His argument is also problematic because it implies that parents have a right to impose non-therapeutic genital cutting if they’re sufficiently informed. They don’t, partly because they can’t be. The only rights involved in non-therapeutic genital cutting, those that were violated, belong to Mr. Cochrun. That should be the approach for any lawsuit, even if arguing that parents are insufficiently informed of the harms and risks of circumcision is a path to the inevitable, eventual recognition of genital integrity for all children.

Ms. Rabiner’s analysis continues, after a bit of laughing because of his name (an immature aside suggesting she hasn’t quite applied a sufficient openness to the general claims represented within Mr. Cochrun’s suit):

Cochrun, 28, is currently in prison on a kidnapping conviction, according to the Associated Press. This may explain why he had both the time to file such a strange lawsuit and why he only recently became aware that he was lacking in the foreskin department.

Unnerved by this revelation, he now claims he “was robbed of sensitivity during sexual intercourse.” The circumcision lawsuit further states that he lost “the sense of security and well-being I am entitled to in my person.”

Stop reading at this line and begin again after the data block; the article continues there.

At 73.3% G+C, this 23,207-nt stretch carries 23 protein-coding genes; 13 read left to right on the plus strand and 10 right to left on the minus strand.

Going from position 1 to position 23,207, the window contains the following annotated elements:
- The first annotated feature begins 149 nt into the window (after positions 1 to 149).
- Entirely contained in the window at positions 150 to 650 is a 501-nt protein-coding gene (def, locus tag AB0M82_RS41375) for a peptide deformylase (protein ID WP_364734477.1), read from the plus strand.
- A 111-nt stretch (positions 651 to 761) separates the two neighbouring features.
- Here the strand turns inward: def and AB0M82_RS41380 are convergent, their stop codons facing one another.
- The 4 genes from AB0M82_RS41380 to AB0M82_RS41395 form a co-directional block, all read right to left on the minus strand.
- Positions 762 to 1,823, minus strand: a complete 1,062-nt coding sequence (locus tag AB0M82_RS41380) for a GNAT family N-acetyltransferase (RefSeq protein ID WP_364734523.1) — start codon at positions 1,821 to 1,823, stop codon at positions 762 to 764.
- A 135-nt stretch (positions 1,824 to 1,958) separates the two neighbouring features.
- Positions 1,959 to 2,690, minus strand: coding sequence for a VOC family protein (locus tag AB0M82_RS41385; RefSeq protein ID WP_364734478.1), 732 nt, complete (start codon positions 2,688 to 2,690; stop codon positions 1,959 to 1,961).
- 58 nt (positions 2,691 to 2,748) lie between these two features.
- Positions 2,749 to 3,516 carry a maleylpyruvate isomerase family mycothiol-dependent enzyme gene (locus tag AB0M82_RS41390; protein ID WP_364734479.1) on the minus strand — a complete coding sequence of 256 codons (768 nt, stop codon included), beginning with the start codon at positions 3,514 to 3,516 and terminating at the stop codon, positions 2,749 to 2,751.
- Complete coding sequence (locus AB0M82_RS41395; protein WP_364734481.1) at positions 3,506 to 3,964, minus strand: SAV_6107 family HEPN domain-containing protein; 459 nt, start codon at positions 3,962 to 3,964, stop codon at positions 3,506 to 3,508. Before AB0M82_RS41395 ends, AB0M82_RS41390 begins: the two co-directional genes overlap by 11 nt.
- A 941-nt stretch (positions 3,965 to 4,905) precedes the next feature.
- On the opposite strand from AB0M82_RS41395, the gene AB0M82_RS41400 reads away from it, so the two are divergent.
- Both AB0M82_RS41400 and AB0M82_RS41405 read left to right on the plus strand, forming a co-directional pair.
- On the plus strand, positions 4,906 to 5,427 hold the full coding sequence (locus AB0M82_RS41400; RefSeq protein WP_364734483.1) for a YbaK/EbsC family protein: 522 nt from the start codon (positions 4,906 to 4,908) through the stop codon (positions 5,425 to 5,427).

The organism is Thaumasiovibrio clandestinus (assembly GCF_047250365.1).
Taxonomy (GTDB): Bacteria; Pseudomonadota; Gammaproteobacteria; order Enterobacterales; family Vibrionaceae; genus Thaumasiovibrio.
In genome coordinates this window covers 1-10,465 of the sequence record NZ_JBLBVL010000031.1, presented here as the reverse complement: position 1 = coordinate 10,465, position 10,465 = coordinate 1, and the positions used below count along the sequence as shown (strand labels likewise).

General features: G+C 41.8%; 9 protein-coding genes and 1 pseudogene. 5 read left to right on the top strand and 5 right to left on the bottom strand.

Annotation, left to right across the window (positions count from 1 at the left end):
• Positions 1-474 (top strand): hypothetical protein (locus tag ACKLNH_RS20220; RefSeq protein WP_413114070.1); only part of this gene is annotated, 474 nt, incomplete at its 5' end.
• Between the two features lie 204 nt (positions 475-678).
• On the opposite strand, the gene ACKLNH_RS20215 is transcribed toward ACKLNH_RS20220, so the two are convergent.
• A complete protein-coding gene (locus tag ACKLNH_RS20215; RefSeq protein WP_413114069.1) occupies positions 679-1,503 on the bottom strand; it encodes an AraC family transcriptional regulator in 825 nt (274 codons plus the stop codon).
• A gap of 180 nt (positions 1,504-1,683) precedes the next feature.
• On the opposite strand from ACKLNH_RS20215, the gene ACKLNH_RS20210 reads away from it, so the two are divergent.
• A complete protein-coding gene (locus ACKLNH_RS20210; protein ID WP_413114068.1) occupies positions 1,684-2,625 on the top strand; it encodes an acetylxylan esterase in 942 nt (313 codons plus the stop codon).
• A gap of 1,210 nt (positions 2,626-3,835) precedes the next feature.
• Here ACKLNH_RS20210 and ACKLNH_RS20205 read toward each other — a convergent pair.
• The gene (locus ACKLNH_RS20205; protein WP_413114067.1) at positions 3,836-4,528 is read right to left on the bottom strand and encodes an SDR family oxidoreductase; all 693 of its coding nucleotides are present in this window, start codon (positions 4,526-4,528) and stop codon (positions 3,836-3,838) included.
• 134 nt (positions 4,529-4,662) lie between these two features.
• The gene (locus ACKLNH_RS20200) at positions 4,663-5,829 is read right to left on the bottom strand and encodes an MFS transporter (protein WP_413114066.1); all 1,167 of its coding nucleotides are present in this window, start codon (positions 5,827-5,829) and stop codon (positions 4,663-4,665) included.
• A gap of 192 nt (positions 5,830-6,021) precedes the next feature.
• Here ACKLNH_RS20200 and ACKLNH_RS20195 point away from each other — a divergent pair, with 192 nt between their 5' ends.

Whether or not Mr. Cochrun is truthful in his claim, I do not find it difficult to believe that someone would not know he is circumcised (or intact). It’s common, as demonstrated in studies and anecdotal reports. Culture is weird in many ways. Dismissing such a revelation because it contradicts an assumption suggests we should check the assumption.

But, to the analysis within her post (link in original):

This is all well and good — and a little sad, to be honest — but it’s almost certain that a judge will toss Dean Cochrun’s suit. Here’s why:

  1. Consent. Cochrun was an infant when he was snipped, which means his mother had the legal right to consent to the procedure. There’s no indication that doctors lied to her.